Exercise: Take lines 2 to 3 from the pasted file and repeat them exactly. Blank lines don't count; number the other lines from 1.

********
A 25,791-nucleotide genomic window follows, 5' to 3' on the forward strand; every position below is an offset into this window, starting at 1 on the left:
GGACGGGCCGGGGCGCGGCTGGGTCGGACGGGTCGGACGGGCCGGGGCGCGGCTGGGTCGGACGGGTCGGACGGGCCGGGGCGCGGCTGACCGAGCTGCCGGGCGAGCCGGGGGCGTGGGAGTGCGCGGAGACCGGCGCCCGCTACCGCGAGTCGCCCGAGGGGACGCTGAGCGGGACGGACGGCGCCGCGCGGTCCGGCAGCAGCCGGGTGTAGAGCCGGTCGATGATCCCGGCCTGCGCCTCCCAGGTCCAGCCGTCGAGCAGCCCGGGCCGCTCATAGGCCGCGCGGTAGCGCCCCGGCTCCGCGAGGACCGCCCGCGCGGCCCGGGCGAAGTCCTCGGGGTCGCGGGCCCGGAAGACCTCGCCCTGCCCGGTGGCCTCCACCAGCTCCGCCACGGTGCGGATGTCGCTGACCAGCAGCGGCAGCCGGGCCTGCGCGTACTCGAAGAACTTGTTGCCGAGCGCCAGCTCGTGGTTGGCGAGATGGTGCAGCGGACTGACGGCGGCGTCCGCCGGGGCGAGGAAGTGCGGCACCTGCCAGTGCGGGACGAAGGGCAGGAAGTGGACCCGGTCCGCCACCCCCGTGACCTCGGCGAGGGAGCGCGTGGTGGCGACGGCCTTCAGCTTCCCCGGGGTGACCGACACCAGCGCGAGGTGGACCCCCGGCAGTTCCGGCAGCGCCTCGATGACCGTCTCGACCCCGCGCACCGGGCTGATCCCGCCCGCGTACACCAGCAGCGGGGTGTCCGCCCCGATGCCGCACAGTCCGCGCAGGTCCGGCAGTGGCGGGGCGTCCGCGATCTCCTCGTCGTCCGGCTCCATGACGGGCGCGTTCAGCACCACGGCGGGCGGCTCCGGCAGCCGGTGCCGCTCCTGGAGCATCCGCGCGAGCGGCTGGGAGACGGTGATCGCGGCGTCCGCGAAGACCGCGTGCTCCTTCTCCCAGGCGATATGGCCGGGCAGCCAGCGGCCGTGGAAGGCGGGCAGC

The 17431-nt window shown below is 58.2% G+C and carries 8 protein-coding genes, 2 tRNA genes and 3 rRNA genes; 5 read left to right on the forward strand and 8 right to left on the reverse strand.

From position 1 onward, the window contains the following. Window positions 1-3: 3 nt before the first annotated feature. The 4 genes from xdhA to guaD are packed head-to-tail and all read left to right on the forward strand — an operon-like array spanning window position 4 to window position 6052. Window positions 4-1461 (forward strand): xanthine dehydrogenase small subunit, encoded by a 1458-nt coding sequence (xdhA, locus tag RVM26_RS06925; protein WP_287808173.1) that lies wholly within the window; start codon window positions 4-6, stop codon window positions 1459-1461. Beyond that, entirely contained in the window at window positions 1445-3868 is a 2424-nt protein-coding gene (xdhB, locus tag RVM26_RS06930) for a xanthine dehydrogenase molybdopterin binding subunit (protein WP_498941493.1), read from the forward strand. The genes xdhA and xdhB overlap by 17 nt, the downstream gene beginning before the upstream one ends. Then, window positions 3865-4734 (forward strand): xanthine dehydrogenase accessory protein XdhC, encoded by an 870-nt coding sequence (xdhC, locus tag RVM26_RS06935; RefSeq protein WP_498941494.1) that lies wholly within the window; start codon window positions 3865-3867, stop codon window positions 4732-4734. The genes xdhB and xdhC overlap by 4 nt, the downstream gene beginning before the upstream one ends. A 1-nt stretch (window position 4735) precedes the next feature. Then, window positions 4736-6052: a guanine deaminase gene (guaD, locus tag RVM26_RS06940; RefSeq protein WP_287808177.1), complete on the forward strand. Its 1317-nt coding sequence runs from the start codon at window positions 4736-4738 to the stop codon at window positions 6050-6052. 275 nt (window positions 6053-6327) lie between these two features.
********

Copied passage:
GGACGGGCCGGGGCGCGGCTGGGTCGGACGGGTCGGACGGGCCGGGGCGCGGCTGGGTCGGACGGGTCGGACGGGCCGGGGCGCGGCTGACCGAGCTGCCGGGCGAGCCGGGGGCGTGGGAGTGCGCGGAGACCGGCGCCCGCTACCGCGAGTCGCCCGAGGGGACGCTGAGCGGGACGGACGGCGCCGCGCGGTCCGGCAGCAGCCGGGTGTAGAGCCGGTCGATGATCCCGGCCTGCGCCTCCCAGGTCCAGCCGTCGAGCAGCCCGGGCCGCTCATAGGCCGCGCGGTAGCGCCCCGGCTCCGCGAGGACCGCCCGCGCGGCCCGGGCGAAGTCCTCGGGGTCGCGGGCCCGGAAGACCTCGCCCTGCCCGGTGGCCTCCACCAGCTCCGCCACGGTGCGGATGTCGCTGACCAGCAGCGGCAGCCGGGCCTGCGCGTACTCGAAGAACTTGTTGCCGAGCGCCAGCTCGTGGTTGGCGAGATGGTGCAGCGGACTGACGGCGGCGTCCGCCGGGGCGAGGAAGTGCGGCACCTGCCAGTGCGGGACGAAGGGCAGGAAGTGGACCCGGTCCGCCACCCCCGTGACCTCGGCGAGGGAGCGCGTGGTGGCGACGGCCTTCAGCTTCCCCGGGGTGACCGACACCAGCGCGAGGTGGACCCCCGGCAGTTCCGGCAGCGCCTCGATGACCGTCTCGACCCCGCGCACCGGGCTGATCCCGCCCGCGTACACCAGCAGCGGGGTGTCCGCCCCGATGCCGCACAGTCCGCGCAGGTCCGGCAGTGGCGGGGCGTCCGCGATCTCCTCGTCGTCCGGCTCCATGACGGGCGCGTTCAGCACCACGGCGGGCGGCTCCGGCAGCCGGTGCCGCTCCTGGAGCATCCGCGCGAGCGGCTGGGAGACGGTGATCGCGGCGTCCGCGAAGACCGCGTGCTCCTTCTCCCAGGCGATATGGCCGGGCAGCCAGCGGCCGTGGAAGGCGGGCAGC

The 17431-nt window shown below is 58.2% G+C and carries 8 protein-coding genes, 2 tRNA genes and 3 rRNA genes; 5 read left to right on the forward strand and 8 right to left on the reverse strand.